High-school student protesters and civic groups yesterday rallied outside the Ministry of Education building in Taipei, demanding the release of students arrested in the early hours of the morning after breaking into the complex.
“We demand that our comrades be immediately released and not be subjected to violent judicial hunting,” Taoyuan High School Alliance spokesperson Liao Hao-hsiang (廖浩翔) said.
“If the ministry does not give us a reasonable and positive response today, we will continue our protest, refusing to bend in spite of last night’s [Friday morning’s] violent expulsion,” he said.
He repeated demands that proposed adjustments to high-school curriculum guidelines be removed and that new regulations covering adjustments be introduced to prevent a repetition of the controversy.
The curriculum guidelines have sparked protests over what critics call a “China-centric” focus and an opaque “black box” approval process.
Hsinchu and Miaoli Anti-Curriculum Guidelines Working Group convener Mu Yu-feng (慕宇峰) said the ministry’s stance had “compelled” students to take more extreme measures.
Photo: Wang Min-wei, Taipei Times
“We have already tried numerous peaceful protests and the government has lost a lawsuit, but it has remained totally unmoved,” Mu said.
The ministry is appealing a ruling by the Taipei High Administrative Court ordering it to release a complete list of the curriculum review committee members, along with meeting minutes and voting results.
Northern Taiwan Anti-Curriculum Changes Alliance spokesperson Wang Pin-chen (王品蓁) said the ministry had refused to allow public meetings between activists and Minister of Education Wu Se-hwa (吳思華) or his deputies.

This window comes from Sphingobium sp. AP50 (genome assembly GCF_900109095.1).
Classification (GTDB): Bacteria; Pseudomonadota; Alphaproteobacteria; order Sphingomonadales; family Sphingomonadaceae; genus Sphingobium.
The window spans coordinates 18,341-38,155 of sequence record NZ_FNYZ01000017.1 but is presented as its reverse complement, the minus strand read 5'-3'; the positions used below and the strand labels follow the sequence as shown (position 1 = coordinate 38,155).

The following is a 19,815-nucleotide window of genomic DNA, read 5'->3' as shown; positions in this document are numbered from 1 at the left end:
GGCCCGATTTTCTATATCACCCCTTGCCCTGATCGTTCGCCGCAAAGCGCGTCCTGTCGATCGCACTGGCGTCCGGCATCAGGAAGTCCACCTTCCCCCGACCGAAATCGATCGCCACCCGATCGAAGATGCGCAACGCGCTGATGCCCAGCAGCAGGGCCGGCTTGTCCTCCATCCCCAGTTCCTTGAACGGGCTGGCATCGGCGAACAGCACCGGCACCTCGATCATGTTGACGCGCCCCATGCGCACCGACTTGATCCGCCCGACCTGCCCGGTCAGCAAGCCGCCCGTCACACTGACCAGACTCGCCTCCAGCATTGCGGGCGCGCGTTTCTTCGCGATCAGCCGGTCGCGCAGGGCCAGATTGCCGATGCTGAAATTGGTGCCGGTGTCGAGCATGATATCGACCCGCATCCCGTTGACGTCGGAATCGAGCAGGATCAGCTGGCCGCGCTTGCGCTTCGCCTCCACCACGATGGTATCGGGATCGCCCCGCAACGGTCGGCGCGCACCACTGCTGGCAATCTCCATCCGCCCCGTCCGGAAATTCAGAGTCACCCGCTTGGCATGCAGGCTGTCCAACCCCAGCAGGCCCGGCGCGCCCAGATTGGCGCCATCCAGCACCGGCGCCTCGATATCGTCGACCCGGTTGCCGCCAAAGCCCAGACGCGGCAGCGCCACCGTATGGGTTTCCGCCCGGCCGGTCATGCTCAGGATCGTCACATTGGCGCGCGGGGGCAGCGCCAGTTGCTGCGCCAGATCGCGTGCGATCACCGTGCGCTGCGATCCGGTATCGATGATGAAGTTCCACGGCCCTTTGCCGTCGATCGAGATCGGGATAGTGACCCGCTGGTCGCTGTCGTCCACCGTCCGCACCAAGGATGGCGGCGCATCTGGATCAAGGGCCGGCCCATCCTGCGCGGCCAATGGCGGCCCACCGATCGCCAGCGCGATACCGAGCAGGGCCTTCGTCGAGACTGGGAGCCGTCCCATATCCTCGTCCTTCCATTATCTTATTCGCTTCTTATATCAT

“On this matter, we have been like a mute person eating canker root — there is no choice but to suffer in silence,” Wang said.
At a forum on Thursday night, K-12 Education Administration Director Wu Ching-shan (吳清山) did not take the students seriously, instead repeating ministry talking points like a “skipping needle,” she said.
She said students decided at an impromptu meeting to break into the ministry compound after they stormed out of the forum, denying that there was any involvement by external political forces.
More than 20 students scaled barricades late on Thursday night, forcing open two side doors and locking themselves in the minister’s second-floor office.
Other than a side door found off its hinges, it was unclear whether there had been any damage, with students claiming that they had not damaged anything in the offices.
While the ministry said in a press release that students had damaged a reception desk and broken down the minister’s office door, officials blocked reporters from accessing the ministry’s second floor yesterday morning, claiming that damage to the site had already been restored to allow the ministry to conduct normal operations.
A video recorded by a student and posted online showed an impromptu barricade of chairs and potted plants against an office door, but there were no visible signs of damage.
Before the person behind the camera was subdued, police were shown dragging protesters across the office floor, with a line of others yelling slogans as they sat at the back of the room.
The ministry said 33 people had been arrested: 24 students, three reporters and six non-student protesters.
Eleven minors were among those arrested, it said.
Following news of the students’ arrests, more than 100 people gathered outside the ministry complex early yesterday morning to demand their release. They were later dispersed by police.
Wang said that all but one of the students were handcuffed and refused access to their mobile phones, making it impossible for their parents to contact them.
Taiwan Association for Human Rights legal specialist Hsu Jen-shuo (許仁碩) said the handcuffing of students was “disproportionate” and a breach of the Police Power Exercise Act (警察職權行使法), which allows handcuffing only if someone attempts to escape or resists arrest.
Because the students were only sitting in protest before they were arrested, the police had no right to handcuff them and indirectly deprive them of their ability to contact a lawyer or their parents, Hsu said.
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